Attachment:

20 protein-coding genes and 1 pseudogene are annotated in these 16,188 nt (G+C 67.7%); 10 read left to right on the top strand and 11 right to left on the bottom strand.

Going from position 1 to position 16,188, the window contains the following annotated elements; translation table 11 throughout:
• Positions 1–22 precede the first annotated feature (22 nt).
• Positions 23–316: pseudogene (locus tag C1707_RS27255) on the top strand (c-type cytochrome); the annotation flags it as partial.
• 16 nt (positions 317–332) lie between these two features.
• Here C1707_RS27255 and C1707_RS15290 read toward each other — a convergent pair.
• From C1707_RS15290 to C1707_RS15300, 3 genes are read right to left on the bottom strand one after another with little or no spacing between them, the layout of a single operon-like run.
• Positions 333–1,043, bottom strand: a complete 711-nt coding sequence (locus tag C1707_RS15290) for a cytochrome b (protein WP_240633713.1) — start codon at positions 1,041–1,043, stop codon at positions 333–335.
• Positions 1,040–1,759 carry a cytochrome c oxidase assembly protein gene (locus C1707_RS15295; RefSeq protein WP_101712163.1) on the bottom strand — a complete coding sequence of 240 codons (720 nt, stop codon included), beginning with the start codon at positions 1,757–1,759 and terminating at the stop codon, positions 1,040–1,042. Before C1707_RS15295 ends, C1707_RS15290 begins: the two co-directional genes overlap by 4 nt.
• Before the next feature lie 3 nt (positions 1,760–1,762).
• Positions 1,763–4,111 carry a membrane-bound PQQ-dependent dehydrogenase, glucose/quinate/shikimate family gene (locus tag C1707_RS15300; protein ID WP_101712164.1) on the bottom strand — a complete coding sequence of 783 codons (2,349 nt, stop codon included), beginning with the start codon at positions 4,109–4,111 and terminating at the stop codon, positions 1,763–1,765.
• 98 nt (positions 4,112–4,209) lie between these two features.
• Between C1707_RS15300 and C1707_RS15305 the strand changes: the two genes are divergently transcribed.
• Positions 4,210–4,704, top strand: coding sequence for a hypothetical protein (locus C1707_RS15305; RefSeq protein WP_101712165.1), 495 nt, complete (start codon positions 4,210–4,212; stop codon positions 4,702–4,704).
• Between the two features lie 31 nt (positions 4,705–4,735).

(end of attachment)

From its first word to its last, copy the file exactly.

20 protein-coding genes and 1 pseudogene are annotated in these 16,188 nt (G+C 67.7%); 10 read left to right on the top strand and 11 right to left on the bottom strand.

Going from position 1 to position 16,188, the window contains the following annotated elements; translation table 11 throughout:
• Positions 1–22 precede the first annotated feature (22 nt).
• Positions 23–316: pseudogene (locus tag C1707_RS27255) on the top strand (c-type cytochrome); the annotation flags it as partial.
• 16 nt (positions 317–332) lie between these two features.
• Here C1707_RS27255 and C1707_RS15290 read toward each other — a convergent pair.
• From C1707_RS15290 to C1707_RS15300, 3 genes are read right to left on the bottom strand one after another with little or no spacing between them, the layout of a single operon-like run.
• Positions 333–1,043, bottom strand: a complete 711-nt coding sequence (locus tag C1707_RS15290) for a cytochrome b (protein WP_240633713.1) — start codon at positions 1,041–1,043, stop codon at positions 333–335.
• Positions 1,040–1,759 carry a cytochrome c oxidase assembly protein gene (locus C1707_RS15295; RefSeq protein WP_101712163.1) on the bottom strand — a complete coding sequence of 240 codons (720 nt, stop codon included), beginning with the start codon at positions 1,757–1,759 and terminating at the stop codon, positions 1,040–1,042. Before C1707_RS15295 ends, C1707_RS15290 begins: the two co-directional genes overlap by 4 nt.
• Before the next feature lie 3 nt (positions 1,760–1,762).
• Positions 1,763–4,111 carry a membrane-bound PQQ-dependent dehydrogenase, glucose/quinate/shikimate family gene (locus tag C1707_RS15300; protein ID WP_101712164.1) on the bottom strand — a complete coding sequence of 783 codons (2,349 nt, stop codon included), beginning with the start codon at positions 4,109–4,111 and terminating at the stop codon, positions 1,763–1,765.
• 98 nt (positions 4,112–4,209) lie between these two features.
• Between C1707_RS15300 and C1707_RS15305 the strand changes: the two genes are divergently transcribed.
• Positions 4,210–4,704, top strand: coding sequence for a hypothetical protein (locus C1707_RS15305; RefSeq protein WP_101712165.1), 495 nt, complete (start codon positions 4,210–4,212; stop codon positions 4,702–4,704).
• Between the two features lie 31 nt (positions 4,705–4,735).